The next time Gerry Conway updates his resume, he can add a new skill to his repertoire: “can expertly write comic book stories for today’s ‘waiting for the trade’ audiences.”
As impressed as I was with Conway and Mike Perkins’s output through the first two issues of Carnage, I will admit I had some concerns regarding the pacing of the narrative. Perhaps it’s because I’ve been trained to accept my Carnage stories in small, mini-series-sized doses but I was definitely questioning whether or not Conway was writing himself into a bit of a corner, thereby giving his ongoing series a sense of being finite in duration. Granted, a second arc for the book has already been solicited, but since when has that meant anything in the world of comic books? Thus far, Carnage has been so good, I want to be sure it has life after issue five/arc one.
Fortunately, Carnage #3 introduces some plot points that give the current narrative a sense of trajectory rather than a more linear beginning, middle and end point. At the same time, Conway and Perkins continue to craft what might be my favorite Carnage/symbiote story ever by taking every single predictable trope from past Carnage stories and then doing completely the opposite to great effect. You think you’re going to get the inevitable Eddie Brock/Cletus Kasady showdown we’ve seen 900 times before? Well, think again — or at least, hold your horses because Conway clearly doesn’t care about tickling your 90s nostalgia itch (and I couldn’t be happier).
Still, fans of the Cletus Kasady of “Maximum Carnage” fame should not be disappointed with how their favorite serial-killing symbiote is being portrayed in this current series. The character is depicted in all of his gleeful, chaotic glory during a battle with John Jameson-turned-Man-Wolf (capped by a vintage Carnage line about the importance of things that glow). Meanwhile, Perkins does a bang-up job rendering Carnage throughout the melee – creating a kaleidoscope of red and black tendrils across every warfare-filled page.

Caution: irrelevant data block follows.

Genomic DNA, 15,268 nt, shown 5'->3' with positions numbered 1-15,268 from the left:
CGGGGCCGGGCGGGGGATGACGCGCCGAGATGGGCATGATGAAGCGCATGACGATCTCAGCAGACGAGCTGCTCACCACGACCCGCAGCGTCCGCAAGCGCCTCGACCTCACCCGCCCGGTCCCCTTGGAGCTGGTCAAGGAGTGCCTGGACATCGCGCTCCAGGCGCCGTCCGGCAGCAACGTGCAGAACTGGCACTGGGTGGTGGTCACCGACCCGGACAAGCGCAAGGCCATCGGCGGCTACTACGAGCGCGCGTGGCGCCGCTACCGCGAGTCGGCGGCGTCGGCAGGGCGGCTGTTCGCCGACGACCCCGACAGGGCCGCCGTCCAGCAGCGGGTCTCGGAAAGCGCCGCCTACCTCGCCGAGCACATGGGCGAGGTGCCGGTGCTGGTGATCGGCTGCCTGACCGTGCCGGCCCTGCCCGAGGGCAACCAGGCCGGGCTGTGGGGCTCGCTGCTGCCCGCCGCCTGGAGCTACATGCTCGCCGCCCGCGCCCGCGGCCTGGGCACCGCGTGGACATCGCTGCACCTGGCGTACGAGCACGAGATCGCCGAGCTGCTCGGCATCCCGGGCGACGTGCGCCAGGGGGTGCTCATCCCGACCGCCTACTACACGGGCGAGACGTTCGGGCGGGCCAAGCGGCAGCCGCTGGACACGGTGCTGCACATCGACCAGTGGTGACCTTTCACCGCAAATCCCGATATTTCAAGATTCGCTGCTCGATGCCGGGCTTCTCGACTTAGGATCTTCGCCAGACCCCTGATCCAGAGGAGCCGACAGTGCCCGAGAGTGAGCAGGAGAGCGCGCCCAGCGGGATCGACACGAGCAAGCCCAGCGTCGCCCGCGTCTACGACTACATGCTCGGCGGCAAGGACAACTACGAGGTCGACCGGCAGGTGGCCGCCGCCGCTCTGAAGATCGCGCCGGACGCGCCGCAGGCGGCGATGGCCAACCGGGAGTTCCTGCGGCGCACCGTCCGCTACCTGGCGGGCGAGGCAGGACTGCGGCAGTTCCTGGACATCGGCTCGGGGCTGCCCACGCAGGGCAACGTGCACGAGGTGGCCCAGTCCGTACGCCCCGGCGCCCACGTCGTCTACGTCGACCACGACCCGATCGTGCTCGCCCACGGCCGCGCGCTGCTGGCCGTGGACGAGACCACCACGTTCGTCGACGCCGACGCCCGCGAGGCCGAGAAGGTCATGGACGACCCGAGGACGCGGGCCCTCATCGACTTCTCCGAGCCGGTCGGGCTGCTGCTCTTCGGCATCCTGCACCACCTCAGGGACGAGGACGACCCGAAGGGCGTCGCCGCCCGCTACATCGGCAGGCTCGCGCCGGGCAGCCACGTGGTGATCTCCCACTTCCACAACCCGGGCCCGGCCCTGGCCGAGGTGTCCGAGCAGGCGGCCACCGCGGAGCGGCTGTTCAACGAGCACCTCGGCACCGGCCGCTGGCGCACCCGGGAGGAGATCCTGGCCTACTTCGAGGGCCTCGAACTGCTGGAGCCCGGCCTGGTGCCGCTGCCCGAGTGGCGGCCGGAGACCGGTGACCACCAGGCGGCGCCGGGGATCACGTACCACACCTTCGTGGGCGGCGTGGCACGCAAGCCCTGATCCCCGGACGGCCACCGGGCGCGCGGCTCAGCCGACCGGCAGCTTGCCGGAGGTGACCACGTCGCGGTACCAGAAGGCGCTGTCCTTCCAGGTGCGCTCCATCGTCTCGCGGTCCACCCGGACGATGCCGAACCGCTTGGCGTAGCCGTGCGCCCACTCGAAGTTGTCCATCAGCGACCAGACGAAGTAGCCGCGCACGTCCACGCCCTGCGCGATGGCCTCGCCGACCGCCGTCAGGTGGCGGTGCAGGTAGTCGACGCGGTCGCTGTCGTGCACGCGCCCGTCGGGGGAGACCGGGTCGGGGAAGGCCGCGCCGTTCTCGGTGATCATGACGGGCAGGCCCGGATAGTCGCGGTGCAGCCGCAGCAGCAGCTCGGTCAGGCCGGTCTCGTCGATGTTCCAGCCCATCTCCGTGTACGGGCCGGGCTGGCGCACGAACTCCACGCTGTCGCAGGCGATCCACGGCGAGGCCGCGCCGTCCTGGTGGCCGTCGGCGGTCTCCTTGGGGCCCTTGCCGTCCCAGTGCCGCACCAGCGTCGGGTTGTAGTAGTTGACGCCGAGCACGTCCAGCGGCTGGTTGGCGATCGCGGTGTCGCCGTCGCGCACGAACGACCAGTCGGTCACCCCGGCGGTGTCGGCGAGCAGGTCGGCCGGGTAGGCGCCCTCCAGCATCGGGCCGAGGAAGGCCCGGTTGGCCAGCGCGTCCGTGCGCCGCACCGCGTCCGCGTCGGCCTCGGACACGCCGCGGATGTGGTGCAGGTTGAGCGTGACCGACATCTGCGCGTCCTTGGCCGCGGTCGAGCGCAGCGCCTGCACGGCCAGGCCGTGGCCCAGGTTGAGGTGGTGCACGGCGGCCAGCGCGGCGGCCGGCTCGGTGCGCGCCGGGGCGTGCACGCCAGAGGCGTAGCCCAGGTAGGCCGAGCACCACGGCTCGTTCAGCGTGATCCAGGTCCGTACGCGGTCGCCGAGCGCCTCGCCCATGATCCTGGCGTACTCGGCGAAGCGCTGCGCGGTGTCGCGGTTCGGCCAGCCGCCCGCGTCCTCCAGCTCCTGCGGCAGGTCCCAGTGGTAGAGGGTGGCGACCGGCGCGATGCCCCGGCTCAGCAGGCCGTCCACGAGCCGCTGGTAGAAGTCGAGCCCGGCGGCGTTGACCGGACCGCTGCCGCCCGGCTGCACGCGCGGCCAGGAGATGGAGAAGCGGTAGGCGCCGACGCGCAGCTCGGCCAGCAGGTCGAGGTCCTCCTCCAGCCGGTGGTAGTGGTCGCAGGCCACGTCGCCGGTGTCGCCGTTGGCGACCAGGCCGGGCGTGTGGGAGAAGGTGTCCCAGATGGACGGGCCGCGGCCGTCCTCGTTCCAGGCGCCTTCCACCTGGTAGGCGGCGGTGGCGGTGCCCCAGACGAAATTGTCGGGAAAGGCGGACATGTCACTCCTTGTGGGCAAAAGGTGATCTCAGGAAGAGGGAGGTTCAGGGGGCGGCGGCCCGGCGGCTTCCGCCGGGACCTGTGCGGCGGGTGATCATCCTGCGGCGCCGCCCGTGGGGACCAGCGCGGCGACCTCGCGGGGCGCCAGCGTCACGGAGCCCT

But where Carnage draws the line from its predecessors is how it doesn’t rely on the campy one-liners and gory fights to draw the audience in. In fact, most of the sequences featuring Carnage and Man-Wolf are interspersed, with minimal dialogue, between pages of heavy exposition surrounding the actual central plot of this story — i.e. the government’s half-baked plan to capture Carnage that has gone horribly awry. Additionally, rather than using blood and guts as a crutch, Conway and Perkins have created a mood of unsettling terror through the use of more nuanced imagery – like depicting the catatonic stares of a soldier who has just witnessed the brutal murder of his colleagues.
As for the latter point, more than 40 years after creating the ultimate anti-hero in the Punisher, Conway’s distrust of those in power has never been more apparent as it is in the pages of Carnage. In a rational world, the psychotic supervillain who is the star of the book would be its central villain, and yet Conway has done such a masterful job painting the smug bureaucratic drones who besmirch the fatalist tone of “things happen” in favor of the “it was a good plan” (that failed horribly) as the actual antagonists of this series. So much so that the U.S. “good guys” are actually betraying each other in their quest to do *something* about Carnage. Plus why couldn’t any of these guys just have asked Brock how he was feeling instead of always telling him to “shut up?”
The end result is a comic book that for the third time in a row, ends on a rather engrossing cliffhanger, thereby setting up another garden of forking paths-worth of possibilities for this narrative. Despite getting his feet wet in an era of one-and-dones and two/three-part (max) arcs, Conway, version 2.0, has demonstrated an uncanny knack to keep his slow burning fire aflame through the first three installments of Carnage’s first arc.